Mesa and the rest of the Phoenix Metro area must build their way out of the current housing deficit or face economic catastrophe down the road, a noted Valley economist is warning local officials.
The housing shortage is just not dire in Arizona but throughout the country, economist Elliott Pollack told Gilbert Town Council as part of a presentation he is giving to a wide group of municipal bodies in the Valley, with Mesa scheduled soon.
“Affordability is falling but it’s about to plummet,” Pollack said. “There’s virtually no vacancy or available units. Supply has not kept paced with demand and our success as a community in attracting jobs and people has not been matched by a sufficient increase in the housing supply for those new employees and a continued shortage of housing is going to drive up costs and threaten economic development efforts.
“Virtually nobody is going to get a free pass on not having to deal with this.”
Pollack belongs to Home Arizona, a group comprising former politicians and industry insiders that is trying to get the word out on the supply-demand crisis confronting the region.
The group analyzed housing in 11 Valley municipalities –including Mesa, Gilbert, Chandler and Scottsdale – and came up with a series of alarming statistics.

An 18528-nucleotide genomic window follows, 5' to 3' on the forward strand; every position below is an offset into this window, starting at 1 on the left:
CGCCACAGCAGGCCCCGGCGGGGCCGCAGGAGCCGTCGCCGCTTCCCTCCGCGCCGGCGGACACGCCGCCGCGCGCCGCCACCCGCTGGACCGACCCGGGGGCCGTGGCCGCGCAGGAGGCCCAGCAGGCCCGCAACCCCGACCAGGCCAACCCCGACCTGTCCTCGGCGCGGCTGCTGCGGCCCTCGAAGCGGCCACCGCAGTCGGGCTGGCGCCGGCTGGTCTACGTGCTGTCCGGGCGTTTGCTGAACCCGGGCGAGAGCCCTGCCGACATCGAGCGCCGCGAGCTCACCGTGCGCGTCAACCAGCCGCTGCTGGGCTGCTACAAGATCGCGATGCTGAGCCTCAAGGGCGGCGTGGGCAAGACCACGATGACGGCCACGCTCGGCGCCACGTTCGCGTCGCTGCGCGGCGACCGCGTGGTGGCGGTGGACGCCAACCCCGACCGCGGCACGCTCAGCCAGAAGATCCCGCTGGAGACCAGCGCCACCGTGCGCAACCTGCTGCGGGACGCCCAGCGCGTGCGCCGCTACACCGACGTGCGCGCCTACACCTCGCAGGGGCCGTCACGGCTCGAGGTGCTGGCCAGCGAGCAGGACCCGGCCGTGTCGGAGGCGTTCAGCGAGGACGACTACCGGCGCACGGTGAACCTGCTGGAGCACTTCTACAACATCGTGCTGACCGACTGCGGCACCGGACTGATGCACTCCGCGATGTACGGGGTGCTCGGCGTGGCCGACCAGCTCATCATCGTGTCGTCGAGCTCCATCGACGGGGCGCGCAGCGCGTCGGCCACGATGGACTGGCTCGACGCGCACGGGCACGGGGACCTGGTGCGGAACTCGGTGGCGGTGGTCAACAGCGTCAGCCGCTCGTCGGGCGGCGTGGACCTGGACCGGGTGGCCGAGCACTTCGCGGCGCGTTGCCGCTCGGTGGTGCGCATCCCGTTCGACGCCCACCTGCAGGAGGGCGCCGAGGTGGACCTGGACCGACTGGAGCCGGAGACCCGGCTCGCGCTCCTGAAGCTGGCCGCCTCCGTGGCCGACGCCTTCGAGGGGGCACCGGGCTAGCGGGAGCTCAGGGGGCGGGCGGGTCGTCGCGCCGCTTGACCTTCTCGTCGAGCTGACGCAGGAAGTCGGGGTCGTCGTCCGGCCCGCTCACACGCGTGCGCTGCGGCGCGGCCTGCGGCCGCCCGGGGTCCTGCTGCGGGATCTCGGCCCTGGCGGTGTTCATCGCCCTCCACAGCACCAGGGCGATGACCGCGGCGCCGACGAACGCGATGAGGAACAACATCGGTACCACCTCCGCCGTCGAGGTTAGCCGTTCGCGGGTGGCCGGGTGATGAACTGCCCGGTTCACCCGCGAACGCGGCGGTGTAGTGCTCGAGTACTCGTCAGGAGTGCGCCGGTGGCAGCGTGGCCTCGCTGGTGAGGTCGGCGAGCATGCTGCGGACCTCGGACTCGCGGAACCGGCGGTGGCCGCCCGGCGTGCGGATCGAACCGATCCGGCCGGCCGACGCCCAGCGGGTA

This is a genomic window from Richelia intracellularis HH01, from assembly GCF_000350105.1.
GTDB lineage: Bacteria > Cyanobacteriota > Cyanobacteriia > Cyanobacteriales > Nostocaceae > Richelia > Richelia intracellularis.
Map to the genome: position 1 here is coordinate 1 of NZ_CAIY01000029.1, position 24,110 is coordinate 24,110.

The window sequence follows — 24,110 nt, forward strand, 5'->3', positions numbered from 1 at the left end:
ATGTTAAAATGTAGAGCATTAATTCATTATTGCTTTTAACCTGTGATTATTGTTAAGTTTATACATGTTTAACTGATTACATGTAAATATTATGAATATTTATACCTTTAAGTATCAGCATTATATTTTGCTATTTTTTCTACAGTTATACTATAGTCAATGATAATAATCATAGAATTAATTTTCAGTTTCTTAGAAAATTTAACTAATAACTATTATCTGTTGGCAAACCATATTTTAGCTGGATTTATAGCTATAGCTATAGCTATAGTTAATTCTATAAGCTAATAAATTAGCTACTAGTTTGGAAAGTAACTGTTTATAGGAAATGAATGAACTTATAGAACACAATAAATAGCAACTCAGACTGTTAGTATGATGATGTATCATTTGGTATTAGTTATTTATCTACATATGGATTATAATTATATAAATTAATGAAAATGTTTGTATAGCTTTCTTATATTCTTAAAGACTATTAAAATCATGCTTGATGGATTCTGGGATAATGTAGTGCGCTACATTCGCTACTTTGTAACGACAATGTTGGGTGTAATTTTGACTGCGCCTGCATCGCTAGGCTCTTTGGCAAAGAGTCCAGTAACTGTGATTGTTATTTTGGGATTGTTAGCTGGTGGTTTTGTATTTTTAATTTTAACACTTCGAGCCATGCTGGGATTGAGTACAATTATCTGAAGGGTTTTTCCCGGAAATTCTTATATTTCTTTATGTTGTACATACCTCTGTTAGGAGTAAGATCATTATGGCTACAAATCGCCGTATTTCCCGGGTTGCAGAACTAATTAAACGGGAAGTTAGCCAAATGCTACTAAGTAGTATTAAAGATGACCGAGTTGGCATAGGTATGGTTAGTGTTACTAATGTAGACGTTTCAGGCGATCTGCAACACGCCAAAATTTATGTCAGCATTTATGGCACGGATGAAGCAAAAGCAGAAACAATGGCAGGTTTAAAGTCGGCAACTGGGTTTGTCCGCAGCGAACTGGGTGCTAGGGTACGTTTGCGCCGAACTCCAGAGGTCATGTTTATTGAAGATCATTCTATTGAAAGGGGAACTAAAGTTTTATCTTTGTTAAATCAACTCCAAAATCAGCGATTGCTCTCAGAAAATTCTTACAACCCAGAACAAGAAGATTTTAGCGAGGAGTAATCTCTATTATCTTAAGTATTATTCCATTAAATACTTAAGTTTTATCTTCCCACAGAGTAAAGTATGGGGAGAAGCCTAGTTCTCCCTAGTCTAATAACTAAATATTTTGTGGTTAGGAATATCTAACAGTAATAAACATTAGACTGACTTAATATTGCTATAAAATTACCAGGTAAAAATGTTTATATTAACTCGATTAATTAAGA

“The first decade of this century, we overbuilt in both single-family homes and apartments,” Pollack said. “The second decade of this century we way underbuilt and we are now at a situation where the vacancy rates for both single-family housing and for apartments are as low as they have ever been.”
For the first decade, the Greater Phoenix area saw 487,000 new housing units while that number fell to 240,000 units in the second decade of this century.
At the same time, 880,000 new residents will be moving here this decade.
“Phoenix employment is growing rapidly not only as we re-employ people who were laid off during the pandemic but all the economic development agencies in the Valley have done an extremely good job and there are lot of very large manufacturers and home offices and the number of companies relocating here is essentially greater than I’ve ever seen,” Pollack said.